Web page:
Looking Proper: Understanding How to Set the Dinner Table

Have you ever sat down at a formal dinner and wondered what to do with all the utensils you see in front of you? Have you ever looked at all the utensils in your silver set and wondered what to do with all of them?

Knowing how to set the dinner table can raise your dining experience to a whole new level and impress your dinner guests.?

There are many ways to set a table, but just a few basic rules that can help you keep up with how to do it. The number of elements at a table setting will depend on how formal your dinner is. Read on to learn everything you know to set a perfect table.

Table Linens

Any good table setting should start with a fine set of table linens. If your table is of a fine wood, you may not need a table cloth to cover it, except for the most formal or special occasions. Putting down a tablecloth can add an extra measure of formality.

For a formal dinner, tablecloths should be large enough to drape down eight to twelve inches from the edge of the table. Putting a pad under the table cloth will help it drape well and keep everything on it well-anchored. It?s a good idea to add a bit of starch when you wash your tablecloths to give them a nice crispness.?

Likewise, you should always have starched napkins at formal dinners. There are a variety of shapes you can fold them into if you wish, but folded in half and then into quarters lengthwise should be fine. Make sure you match your napkins to your tablecloth, and choose a tablecloth pattern that will suit your space well.

If you aren?t using a tablecloth, it?s a good idea to put a placemat at each place. You can also use these in conjunction with a tablecloth, but it?s not done often. If you do go this route, be sure you use patterned placemats with solid table cloths and vice versa.

The Pieces?

With the linens in place, let?s take a look at the various pieces that make up a table setting, starting with the glassware. In formal place settings, you may have up to four glasses: the water goblet, the red wine glass, the white wine glass, and the sherry glass or champagne flute. Less formal settings may only use one or two of these glasses.?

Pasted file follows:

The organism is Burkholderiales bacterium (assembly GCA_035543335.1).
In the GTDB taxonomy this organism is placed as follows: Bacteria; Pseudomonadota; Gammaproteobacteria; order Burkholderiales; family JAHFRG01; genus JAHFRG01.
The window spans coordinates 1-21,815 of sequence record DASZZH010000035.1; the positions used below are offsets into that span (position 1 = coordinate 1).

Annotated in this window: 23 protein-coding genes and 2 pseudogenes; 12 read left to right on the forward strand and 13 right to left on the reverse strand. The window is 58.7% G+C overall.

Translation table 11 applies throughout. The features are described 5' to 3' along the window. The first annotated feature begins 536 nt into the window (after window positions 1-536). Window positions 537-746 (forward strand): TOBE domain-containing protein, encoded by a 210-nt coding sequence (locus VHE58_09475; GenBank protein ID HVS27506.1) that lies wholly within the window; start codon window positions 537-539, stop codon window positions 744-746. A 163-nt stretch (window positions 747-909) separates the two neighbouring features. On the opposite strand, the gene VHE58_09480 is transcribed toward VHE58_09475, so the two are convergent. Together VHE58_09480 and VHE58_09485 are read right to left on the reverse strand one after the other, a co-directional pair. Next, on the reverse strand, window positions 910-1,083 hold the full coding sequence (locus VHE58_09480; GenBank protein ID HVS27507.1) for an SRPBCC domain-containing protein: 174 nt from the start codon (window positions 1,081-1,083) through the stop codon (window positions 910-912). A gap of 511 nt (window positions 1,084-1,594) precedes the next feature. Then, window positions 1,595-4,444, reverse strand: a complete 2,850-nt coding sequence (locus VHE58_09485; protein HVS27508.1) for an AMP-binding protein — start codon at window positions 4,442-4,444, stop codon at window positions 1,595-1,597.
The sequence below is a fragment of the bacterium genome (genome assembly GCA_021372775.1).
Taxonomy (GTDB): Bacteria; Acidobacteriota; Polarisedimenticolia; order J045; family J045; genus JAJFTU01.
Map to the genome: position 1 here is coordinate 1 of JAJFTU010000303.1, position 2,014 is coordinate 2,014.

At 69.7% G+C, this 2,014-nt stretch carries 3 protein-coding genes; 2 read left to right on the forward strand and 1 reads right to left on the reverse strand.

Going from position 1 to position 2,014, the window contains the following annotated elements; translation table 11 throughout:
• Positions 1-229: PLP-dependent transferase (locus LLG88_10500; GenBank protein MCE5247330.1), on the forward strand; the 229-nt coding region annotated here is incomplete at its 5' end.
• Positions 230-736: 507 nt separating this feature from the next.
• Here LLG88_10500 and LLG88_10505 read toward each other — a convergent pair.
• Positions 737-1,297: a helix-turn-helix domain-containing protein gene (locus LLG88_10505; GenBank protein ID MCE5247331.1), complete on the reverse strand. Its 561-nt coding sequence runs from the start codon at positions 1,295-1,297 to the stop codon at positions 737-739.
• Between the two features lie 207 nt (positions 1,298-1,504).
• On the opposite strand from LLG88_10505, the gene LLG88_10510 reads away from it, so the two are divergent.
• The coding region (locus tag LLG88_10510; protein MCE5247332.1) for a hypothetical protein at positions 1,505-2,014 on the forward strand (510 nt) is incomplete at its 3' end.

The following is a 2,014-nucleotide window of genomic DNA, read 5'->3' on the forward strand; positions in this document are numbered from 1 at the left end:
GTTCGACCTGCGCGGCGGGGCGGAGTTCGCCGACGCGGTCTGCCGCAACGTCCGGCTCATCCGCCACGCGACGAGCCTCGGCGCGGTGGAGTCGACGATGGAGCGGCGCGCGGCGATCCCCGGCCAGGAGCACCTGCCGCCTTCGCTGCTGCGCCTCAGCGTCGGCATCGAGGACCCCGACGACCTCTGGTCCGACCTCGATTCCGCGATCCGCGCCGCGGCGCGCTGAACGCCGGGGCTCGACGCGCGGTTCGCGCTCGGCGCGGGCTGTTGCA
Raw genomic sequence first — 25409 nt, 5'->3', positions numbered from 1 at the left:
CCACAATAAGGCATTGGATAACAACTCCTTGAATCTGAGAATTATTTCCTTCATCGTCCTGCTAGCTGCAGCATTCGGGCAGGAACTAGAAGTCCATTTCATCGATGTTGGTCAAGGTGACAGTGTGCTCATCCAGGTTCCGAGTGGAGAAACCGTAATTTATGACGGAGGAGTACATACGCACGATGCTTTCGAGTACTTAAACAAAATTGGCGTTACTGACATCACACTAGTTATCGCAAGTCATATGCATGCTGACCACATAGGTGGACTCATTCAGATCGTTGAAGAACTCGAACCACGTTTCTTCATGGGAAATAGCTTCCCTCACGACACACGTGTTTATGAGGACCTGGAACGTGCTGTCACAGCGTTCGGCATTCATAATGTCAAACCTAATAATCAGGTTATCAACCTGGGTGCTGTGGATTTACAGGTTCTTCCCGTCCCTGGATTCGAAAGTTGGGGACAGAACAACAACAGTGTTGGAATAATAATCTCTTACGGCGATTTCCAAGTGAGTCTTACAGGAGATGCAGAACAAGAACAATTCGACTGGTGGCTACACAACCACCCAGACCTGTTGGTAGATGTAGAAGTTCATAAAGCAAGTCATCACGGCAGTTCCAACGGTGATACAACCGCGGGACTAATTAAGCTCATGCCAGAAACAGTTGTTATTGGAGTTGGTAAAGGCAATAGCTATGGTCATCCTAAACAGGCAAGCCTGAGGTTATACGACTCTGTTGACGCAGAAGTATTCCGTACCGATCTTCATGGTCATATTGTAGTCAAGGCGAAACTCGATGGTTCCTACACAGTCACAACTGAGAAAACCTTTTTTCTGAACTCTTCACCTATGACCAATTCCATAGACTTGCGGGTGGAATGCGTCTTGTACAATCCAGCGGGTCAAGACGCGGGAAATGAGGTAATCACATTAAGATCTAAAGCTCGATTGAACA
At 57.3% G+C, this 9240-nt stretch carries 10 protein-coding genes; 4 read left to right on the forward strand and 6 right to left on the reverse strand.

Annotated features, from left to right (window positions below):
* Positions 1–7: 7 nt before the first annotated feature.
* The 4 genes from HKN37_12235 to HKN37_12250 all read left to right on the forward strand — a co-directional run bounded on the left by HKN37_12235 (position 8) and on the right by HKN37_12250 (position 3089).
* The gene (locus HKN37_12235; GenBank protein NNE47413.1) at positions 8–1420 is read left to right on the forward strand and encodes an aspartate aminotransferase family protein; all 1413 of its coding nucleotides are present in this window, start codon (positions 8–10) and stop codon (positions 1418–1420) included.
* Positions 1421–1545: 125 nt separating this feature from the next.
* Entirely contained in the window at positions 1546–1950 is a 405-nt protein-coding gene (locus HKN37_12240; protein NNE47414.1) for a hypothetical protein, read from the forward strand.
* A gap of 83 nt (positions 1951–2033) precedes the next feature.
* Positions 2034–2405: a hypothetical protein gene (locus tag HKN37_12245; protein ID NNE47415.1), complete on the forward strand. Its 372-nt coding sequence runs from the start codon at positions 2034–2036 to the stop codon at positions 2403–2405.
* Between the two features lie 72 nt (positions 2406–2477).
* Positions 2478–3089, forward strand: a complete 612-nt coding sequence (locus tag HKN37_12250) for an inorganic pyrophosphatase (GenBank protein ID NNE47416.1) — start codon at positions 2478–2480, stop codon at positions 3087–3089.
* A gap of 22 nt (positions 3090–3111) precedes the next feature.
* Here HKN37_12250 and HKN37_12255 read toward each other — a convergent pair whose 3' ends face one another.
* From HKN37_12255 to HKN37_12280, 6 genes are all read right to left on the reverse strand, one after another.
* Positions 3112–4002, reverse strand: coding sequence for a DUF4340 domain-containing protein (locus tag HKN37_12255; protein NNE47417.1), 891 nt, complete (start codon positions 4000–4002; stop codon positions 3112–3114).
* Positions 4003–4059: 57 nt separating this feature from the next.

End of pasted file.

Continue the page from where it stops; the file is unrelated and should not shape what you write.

Cutlery will vary depending on what you?re serving, but you always have the basics: forks, spoons, and knives. Forks can include the dinner fork, the fish fork, the salad fork, and the oyster fork. Spoons will include a soup or fruit spoon, and knives will include a dinner knife, fish knife, salad knife, and butter knife.

For dishes, you will begin with a dinner plate and perhaps a charger on the table. You may also begin with a soup bowl on top of the dinner plate if you have a soup course first. And you should have a bread plate and a saucer down if you plan to serve a coffee course.

The Basics

When you?re setting a table, there are always a few basic rules. Forks go on the left, knives go to the right of the plate, and spoons go on the outside. Water glasses go on the top right of the setting, and the butter plate goes on the top left.

In formal settings, the napkin can go on the plate. In less formal settings, the napkin can be folded and placed under the fork. And be sure to only use the utensils you need on the table; if you?re not serving soup, don?t?set a soup spoon.

Informal

For informal settings, you won?t need a full contingent of china. This can be used for normal family lunches and dinners and other basic meals. It?s a great idea to teach your kids how to set this style table because it will serve as the basis of all the other settings.

With an informal table, you?ll start with a plate in front of each place. The napkin can go either on the plate or to the left of the plate, depending on your preference. The water glass should go on the top right above the plate.

For the utensils, remember the acronym FORKS; you?ll start with the fork on the left of the plate. From there, you have the O of the plate, and then you?ll skip the R. Knives go next, forming the K, and then the spoon goes on the outside, finishing the acronym.?